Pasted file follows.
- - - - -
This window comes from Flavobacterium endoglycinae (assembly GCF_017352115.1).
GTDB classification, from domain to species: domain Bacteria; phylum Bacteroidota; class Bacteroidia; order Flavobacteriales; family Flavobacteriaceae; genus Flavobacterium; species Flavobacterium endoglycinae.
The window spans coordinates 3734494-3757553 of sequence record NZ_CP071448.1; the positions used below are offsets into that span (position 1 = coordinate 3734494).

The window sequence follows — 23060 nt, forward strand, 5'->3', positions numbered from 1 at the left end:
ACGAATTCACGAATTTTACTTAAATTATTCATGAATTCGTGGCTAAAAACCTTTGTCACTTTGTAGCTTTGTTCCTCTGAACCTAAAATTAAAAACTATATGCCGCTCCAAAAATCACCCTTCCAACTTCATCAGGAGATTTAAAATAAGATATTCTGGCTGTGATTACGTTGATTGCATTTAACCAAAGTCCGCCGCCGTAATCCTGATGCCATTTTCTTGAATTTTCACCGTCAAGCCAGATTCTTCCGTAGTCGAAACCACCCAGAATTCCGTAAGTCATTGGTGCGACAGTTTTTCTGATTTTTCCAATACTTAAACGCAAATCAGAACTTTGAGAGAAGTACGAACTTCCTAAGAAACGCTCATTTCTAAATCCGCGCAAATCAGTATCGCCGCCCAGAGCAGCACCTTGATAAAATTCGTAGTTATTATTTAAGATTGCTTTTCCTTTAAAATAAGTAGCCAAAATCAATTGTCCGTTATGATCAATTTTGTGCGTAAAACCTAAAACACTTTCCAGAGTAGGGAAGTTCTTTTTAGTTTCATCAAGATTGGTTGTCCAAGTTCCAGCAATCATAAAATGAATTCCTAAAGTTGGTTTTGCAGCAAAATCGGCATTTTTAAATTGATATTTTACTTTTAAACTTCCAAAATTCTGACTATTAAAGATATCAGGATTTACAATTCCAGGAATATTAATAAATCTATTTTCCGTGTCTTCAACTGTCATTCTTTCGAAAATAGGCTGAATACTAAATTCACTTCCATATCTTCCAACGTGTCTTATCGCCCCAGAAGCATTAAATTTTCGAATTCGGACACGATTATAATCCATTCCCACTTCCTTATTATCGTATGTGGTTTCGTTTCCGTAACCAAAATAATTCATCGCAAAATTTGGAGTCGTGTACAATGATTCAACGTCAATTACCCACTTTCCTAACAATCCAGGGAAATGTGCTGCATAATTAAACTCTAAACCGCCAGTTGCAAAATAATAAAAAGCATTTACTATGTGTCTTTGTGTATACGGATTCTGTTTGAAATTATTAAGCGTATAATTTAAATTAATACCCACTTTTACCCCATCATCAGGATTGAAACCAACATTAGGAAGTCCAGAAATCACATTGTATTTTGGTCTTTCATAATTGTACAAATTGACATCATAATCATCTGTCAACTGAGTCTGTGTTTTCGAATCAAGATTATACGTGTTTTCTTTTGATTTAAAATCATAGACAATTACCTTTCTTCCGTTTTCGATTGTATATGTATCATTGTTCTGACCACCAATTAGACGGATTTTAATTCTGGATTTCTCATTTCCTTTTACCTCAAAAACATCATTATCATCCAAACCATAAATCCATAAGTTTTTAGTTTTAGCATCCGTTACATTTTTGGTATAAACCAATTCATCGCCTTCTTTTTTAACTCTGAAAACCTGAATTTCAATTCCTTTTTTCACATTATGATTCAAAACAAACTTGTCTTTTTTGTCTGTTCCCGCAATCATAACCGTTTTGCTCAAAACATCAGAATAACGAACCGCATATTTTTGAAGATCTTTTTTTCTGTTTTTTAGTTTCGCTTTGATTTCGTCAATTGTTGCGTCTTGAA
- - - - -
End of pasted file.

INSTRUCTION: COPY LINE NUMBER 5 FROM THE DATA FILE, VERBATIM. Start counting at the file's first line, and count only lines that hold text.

ACGAATTCACGAATTTTACTTAAATTATTCATGAATTCGTGGCTAAAAACCTTTGTCACTTTGTAGCTTTGTTCCTCTGAACCTAAAATTAAAAACTATATGCCGCTCCAAAAATCACCCTTCCAACTTCATCAGGAGATTTAAAATAAGATATTCTGGCTGTGATTACGTTGATTGCATTTAACCAAAGTCCGCCGCCGTAATCCTGATGCCATTTTCTTGAATTTTCACCGTCAAGCCAGATTCTTCCGTAGTCGAAACCACCCAGAATTCCGTAAGTCATTGGTGCGACAGTTTTTCTGATTTTTCCAATACTTAAACGCAAATCAGAACTTTGAGAGAAGTACGAACTTCCTAAGAAACGCTCATTTCTAAATCCGCGCAAATCAGTATCGCCGCCCAGAGCAGCACCTTGATAAAATTCGTAGTTATTATTTAAGATTGCTTTTCCTTTAAAATAAGTAGCCAAAATCAATTGTCCGTTATGATCAATTTTGTGCGTAAAACCTAAAACACTTTCCAGAGTAGGGAAGTTCTTTTTAGTTTCATCAAGATTGGTTGTCCAAGTTCCAGCAATCATAAAATGAATTCCTAAAGTTGGTTTTGCAGCAAAATCGGCATTTTTAAATTGATATTTTACTTTTAAACTTCCAAAATTCTGACTATTAAAGATATCAGGATTTACAATTCCAGGAATATTAATAAATCTATTTTCCGTGTCTTCAACTGTCATTCTTTCGAAAATAGGCTGAATACTAAATTCACTTCCATATCTTCCAACGTGTCTTATCGCCCCAGAAGCATTAAATTTTCGAATTCGGACACGATTATAATCCATTCCCACTTCCTTATTATCGTATGTGGTTTCGTTTCCGTAACCAAAATAATTCATCGCAAAATTTGGAGTCGTGTACAATGATTCAACGTCAATTACCCACTTTCCTAACAATCCAGGGAAATGTGCTGCATAATTAAACTCTAAACCGCCAGTTGCAAAATAATAAAAAGCATTTACTATGTGTCTTTGTGTATACGGATTCTGTTTGAAATTATTAAGCGTATAATTTAAATTAATACCCACTTTTACCCCATCATCAGGATTGAAACCAACATTAGGAAGTCCAGAAATCACATTGTATTTTGGTCTTTCATAATTGTACAAATTGACATCATAATCATCTGTCAACTGAGTCTGTGTTTTCGAATCAAGATTATACGTGTTTTCTTTTGATTTAAAATCATAGACAATTACCTTTCTTCCGTTTTCGATTGTATATGTATCATTGTTCTGACCACCAATTAGACGGATTTTAATTCTGGATTTCTCATTTCCTTTTACCTCAAAAACATCATTATCATCCAAACCATAAATCCATAAGTTTTTAGTTTTAGCATCCGTTACATTTTTGGTATAAACCAATTCATCGCCTTCTTTTTTAACTCTGAAAACCTGAATTTCAATTCCTTTTTTCACATTATGATTCAAAACAAACTTGTCTTTTTTGTCTGTTCCCGCAATCATAACCGTTTTGCTCAAAACATCAGAATAACGAACCGCATATTTTTGAAGATCTTTTTTTCTGTTTTTTAGTTTCGCTTTGATTTCGTCAATTGTTGCGTCTTGAA